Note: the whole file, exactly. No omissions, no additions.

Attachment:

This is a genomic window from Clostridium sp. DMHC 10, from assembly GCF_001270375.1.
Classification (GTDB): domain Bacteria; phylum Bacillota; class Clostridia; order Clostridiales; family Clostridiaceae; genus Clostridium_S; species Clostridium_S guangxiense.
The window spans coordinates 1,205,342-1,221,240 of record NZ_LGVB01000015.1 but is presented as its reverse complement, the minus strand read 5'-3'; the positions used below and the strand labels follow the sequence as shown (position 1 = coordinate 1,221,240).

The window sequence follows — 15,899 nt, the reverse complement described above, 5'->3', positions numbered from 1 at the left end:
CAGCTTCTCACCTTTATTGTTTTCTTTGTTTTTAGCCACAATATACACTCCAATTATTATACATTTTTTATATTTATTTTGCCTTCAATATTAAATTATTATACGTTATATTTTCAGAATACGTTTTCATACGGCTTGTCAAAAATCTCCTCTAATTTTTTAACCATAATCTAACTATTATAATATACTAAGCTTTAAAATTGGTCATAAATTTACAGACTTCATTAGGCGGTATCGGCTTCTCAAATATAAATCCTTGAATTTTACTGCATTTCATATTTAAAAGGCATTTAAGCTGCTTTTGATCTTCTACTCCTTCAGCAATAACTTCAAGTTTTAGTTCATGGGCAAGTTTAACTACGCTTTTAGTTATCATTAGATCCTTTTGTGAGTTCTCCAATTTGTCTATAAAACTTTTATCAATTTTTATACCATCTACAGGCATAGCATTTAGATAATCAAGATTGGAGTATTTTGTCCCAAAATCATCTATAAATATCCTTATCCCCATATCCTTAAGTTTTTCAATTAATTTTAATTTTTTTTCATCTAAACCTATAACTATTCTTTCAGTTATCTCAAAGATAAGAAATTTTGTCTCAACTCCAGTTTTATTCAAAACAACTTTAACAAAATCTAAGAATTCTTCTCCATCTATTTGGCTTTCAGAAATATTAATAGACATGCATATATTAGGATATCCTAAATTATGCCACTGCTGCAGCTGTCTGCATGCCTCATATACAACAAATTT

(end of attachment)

This is a genomic window from Clostridium sp. DMHC 10, from assembly GCF_001270375.1.
Classification (GTDB): domain Bacteria; phylum Bacillota; class Clostridia; order Clostridiales; family Clostridiaceae; genus Clostridium_S; species Clostridium_S guangxiense.
The window spans coordinates 1,205,342-1,221,240 of record NZ_LGVB01000015.1 but is presented as its reverse complement, the minus strand read 5'-3'; the positions used below and the strand labels follow the sequence as shown (position 1 = coordinate 1,221,240).

The window sequence follows — 15,899 nt, the reverse complement described above, 5'->3', positions numbered from 1 at the left end:
CAGCTTCTCACCTTTATTGTTTTCTTTGTTTTTAGCCACAATATACACTCCAATTATTATACATTTTTTATATTTATTTTGCCTTCAATATTAAATTATTATACGTTATATTTTCAGAATACGTTTTCATACGGCTTGTCAAAAATCTCCTCTAATTTTTTAACCATAATCTAACTATTATAATATACTAAGCTTTAAAATTGGTCATAAATTTACAGACTTCATTAGGCGGTATCGGCTTCTCAAATATAAATCCTTGAATTTTACTGCATTTCATATTTAAAAGGCATTTAAGCTGCTTTTGATCTTCTACTCCTTCAGCAATAACTTCAAGTTTTAGTTCATGGGCAAGTTTAACTACGCTTTTAGTTATCATTAGATCCTTTTGTGAGTTCTCCAATTTGTCTATAAAACTTTTATCAATTTTTATACCATCTACAGGCATAGCATTTAGATAATCAAGATTGGAGTATTTTGTCCCAAAATCATCTATAAATATCCTTATCCCCATATCCTTAAGTTTTTCAATTAATTTTAATTTTTTTTCATCTAAACCTATAACTATTCTTTCAGTTATCTCAAAGATAAGAAATTTTGTCTCAACTCCAGTTTTATTCAAAACAACTTTAACAAAATCTAAGAATTCTTCTCCATCTATTTGGCTTTCAGAAATATTAATAGACATGCATATATTAGGATATCCTAAATTATGCCACTGCTGCAGCTGTCTGCATGCCTCATATACAACAAATTT